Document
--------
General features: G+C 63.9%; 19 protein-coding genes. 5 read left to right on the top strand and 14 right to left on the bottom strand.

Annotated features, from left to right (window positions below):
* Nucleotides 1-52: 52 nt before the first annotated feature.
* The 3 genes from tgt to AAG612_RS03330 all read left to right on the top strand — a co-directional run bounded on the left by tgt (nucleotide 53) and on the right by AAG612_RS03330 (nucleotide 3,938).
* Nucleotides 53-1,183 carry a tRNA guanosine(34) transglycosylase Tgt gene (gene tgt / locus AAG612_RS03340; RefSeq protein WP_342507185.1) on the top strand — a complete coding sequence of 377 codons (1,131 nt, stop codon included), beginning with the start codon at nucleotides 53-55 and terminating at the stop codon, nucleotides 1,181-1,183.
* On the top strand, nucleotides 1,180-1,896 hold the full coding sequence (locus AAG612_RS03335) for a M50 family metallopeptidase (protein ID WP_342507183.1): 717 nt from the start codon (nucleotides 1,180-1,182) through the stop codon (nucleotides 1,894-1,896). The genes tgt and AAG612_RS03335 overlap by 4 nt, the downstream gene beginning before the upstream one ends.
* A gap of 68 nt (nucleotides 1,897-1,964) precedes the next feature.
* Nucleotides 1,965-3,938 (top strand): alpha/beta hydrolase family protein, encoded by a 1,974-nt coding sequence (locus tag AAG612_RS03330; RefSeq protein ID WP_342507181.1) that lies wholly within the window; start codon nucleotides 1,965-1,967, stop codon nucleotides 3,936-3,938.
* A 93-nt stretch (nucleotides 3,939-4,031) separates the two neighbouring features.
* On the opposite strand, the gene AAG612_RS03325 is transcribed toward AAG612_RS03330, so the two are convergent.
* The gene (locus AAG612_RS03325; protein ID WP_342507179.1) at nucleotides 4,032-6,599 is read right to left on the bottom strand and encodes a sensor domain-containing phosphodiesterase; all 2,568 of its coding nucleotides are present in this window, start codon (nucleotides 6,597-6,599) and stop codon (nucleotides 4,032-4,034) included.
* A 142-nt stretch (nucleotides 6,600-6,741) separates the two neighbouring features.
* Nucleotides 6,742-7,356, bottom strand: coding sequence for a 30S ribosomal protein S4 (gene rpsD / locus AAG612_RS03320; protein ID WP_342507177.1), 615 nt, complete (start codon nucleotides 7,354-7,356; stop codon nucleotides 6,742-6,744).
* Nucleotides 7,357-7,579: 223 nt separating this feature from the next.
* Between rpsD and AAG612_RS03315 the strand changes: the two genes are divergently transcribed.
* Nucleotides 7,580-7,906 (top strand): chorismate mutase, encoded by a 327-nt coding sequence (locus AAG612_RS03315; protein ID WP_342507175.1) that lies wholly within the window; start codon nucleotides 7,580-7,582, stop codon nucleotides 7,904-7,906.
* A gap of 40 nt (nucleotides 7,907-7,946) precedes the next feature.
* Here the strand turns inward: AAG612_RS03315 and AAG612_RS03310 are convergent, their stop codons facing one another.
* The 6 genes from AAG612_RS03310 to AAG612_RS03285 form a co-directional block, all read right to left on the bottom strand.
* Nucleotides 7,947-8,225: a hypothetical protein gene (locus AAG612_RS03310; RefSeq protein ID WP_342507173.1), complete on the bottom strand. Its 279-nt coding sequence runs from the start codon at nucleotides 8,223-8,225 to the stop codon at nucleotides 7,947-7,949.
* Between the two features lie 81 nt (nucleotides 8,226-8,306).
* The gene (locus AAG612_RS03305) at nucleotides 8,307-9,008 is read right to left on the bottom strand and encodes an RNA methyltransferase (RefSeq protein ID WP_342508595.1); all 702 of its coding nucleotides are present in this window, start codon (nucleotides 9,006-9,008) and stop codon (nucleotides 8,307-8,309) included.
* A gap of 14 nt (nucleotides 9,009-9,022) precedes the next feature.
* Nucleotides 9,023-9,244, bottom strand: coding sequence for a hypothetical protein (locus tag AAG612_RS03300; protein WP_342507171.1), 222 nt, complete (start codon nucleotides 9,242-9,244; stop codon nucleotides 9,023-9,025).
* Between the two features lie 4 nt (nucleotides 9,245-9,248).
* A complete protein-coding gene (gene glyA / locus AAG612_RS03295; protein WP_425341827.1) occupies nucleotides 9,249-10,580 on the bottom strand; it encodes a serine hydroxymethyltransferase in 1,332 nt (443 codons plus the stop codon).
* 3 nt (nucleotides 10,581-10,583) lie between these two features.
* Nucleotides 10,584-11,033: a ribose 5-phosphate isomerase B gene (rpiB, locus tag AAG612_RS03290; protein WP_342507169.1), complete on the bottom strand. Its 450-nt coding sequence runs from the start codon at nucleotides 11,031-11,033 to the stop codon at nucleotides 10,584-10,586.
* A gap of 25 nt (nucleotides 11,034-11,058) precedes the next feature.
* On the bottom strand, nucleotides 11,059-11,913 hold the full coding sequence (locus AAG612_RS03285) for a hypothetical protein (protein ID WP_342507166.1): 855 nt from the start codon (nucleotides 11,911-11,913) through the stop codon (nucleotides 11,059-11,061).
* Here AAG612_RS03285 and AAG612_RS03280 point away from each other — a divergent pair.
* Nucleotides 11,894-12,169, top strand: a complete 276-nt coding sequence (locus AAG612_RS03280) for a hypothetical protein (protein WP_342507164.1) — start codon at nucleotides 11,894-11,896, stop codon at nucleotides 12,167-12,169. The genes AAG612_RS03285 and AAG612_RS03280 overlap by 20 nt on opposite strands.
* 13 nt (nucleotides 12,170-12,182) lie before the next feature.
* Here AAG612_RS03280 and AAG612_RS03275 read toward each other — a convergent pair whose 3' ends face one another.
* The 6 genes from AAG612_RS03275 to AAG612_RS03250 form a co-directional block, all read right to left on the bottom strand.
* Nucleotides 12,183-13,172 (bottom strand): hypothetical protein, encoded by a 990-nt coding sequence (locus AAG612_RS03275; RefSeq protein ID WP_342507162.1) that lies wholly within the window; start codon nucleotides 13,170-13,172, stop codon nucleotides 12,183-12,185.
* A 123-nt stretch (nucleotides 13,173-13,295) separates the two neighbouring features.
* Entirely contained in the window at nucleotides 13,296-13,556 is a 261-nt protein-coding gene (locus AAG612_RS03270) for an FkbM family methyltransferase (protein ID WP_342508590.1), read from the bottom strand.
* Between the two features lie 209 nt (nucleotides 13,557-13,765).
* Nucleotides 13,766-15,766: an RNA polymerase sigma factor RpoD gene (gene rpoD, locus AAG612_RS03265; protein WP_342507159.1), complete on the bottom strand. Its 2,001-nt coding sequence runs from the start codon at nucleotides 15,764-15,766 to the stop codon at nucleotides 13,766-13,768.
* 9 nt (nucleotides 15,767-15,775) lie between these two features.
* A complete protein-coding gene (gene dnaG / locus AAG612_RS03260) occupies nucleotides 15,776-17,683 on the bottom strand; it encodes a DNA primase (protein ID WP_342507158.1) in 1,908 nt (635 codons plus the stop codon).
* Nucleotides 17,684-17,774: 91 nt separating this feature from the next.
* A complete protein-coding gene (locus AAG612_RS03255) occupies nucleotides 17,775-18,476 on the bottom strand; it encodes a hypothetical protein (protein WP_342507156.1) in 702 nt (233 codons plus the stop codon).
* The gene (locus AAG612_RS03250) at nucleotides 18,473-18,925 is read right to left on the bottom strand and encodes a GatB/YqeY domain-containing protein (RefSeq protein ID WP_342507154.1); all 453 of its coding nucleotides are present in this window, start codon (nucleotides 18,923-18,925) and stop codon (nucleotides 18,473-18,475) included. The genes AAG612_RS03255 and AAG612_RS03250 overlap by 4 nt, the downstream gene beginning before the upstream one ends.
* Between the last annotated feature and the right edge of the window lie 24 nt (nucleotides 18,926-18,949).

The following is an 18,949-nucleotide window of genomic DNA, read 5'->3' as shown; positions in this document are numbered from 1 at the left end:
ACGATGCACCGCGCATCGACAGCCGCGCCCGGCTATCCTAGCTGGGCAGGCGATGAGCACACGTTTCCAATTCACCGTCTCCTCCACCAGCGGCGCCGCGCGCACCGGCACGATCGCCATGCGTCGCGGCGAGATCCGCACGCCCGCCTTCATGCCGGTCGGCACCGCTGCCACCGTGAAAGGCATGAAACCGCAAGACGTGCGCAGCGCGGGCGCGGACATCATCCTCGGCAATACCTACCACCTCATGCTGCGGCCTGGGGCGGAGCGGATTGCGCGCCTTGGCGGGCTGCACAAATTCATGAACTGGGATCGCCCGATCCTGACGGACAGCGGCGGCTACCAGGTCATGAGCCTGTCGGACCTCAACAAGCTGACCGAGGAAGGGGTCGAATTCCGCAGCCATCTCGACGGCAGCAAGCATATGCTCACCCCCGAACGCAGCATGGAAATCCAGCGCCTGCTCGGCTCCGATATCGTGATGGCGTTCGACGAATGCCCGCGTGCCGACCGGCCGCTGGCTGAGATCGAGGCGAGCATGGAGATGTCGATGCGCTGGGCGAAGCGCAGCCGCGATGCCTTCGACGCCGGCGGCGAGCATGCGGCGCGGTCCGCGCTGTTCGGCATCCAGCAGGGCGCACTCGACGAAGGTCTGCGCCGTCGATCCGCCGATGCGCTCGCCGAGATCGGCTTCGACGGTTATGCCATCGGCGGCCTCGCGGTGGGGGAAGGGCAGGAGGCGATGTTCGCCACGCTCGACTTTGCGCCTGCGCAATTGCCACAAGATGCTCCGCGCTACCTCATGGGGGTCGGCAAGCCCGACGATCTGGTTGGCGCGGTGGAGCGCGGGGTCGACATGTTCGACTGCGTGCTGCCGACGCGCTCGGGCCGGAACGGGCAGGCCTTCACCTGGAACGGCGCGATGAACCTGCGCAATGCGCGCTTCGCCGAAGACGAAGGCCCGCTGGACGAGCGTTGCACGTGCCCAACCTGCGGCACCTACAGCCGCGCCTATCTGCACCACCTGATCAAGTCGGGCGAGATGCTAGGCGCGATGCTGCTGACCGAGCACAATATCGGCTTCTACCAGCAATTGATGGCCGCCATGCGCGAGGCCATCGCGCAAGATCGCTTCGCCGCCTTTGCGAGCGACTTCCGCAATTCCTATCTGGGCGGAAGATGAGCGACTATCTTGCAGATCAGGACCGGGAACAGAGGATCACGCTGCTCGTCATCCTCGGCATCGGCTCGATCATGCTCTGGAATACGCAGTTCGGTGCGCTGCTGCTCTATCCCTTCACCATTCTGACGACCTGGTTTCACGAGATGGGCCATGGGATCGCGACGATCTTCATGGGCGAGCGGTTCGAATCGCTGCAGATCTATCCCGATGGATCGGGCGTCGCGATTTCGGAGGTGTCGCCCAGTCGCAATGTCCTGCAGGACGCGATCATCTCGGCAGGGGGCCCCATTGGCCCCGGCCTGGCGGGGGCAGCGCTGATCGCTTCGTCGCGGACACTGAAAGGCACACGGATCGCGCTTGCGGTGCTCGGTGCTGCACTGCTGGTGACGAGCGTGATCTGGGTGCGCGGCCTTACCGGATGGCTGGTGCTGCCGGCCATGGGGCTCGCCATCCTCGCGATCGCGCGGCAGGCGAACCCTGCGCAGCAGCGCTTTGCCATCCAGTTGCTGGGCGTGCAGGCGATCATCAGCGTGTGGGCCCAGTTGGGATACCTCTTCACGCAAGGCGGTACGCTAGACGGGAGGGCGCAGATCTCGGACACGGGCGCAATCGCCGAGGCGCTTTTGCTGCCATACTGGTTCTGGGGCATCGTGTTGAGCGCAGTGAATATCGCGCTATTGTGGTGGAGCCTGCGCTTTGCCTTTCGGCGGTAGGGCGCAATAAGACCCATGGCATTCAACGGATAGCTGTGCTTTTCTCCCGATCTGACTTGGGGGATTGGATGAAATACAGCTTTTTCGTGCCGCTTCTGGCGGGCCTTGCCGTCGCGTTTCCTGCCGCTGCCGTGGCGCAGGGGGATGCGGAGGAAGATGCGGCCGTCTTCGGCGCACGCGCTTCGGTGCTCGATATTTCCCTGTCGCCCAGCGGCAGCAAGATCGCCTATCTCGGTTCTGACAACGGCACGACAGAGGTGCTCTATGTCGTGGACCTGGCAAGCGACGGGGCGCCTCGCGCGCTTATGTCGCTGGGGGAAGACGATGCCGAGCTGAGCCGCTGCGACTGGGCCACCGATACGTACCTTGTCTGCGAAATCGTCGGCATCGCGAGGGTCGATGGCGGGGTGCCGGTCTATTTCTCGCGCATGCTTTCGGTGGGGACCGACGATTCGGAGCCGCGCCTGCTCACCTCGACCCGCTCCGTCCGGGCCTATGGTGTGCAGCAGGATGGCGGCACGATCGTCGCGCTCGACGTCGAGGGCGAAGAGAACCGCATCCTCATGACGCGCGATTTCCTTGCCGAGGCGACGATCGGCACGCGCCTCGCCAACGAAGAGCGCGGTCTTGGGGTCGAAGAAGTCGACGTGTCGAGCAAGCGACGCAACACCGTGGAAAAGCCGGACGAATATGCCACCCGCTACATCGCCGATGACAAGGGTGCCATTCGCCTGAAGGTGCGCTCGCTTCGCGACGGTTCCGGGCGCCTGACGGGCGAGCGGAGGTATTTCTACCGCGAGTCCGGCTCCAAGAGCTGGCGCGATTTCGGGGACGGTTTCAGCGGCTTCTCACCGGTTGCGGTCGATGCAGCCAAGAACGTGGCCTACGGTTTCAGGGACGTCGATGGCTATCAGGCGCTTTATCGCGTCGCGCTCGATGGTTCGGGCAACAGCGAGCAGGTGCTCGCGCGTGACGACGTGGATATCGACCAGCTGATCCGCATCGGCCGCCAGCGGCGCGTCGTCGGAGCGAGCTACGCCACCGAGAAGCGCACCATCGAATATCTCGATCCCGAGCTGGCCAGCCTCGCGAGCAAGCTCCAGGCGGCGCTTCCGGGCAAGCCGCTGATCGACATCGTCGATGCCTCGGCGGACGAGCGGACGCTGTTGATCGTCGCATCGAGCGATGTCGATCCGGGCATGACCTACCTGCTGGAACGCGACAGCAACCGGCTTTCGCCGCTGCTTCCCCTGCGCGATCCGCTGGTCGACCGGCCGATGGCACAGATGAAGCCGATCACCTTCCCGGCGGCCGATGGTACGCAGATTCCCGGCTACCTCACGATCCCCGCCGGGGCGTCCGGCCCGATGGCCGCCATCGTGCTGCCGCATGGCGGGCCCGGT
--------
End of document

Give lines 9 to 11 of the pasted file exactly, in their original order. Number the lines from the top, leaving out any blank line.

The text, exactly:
* A 93-nt stretch (nucleotides 3,939-4,031) separates the two neighbouring features.
* On the opposite strand, the gene AAG612_RS03325 is transcribed toward AAG612_RS03330, so the two are convergent.
* The gene (locus AAG612_RS03325; protein ID WP_342507179.1) at nucleotides 4,032-6,599 is read right to left on the bottom strand and encodes a sensor domain-containing phosphodiesterase; all 2,568 of its coding nucleotides are present in this window, start codon (nucleotides 6,597-6,599) and stop codon (nucleotides 4,032-4,034) included.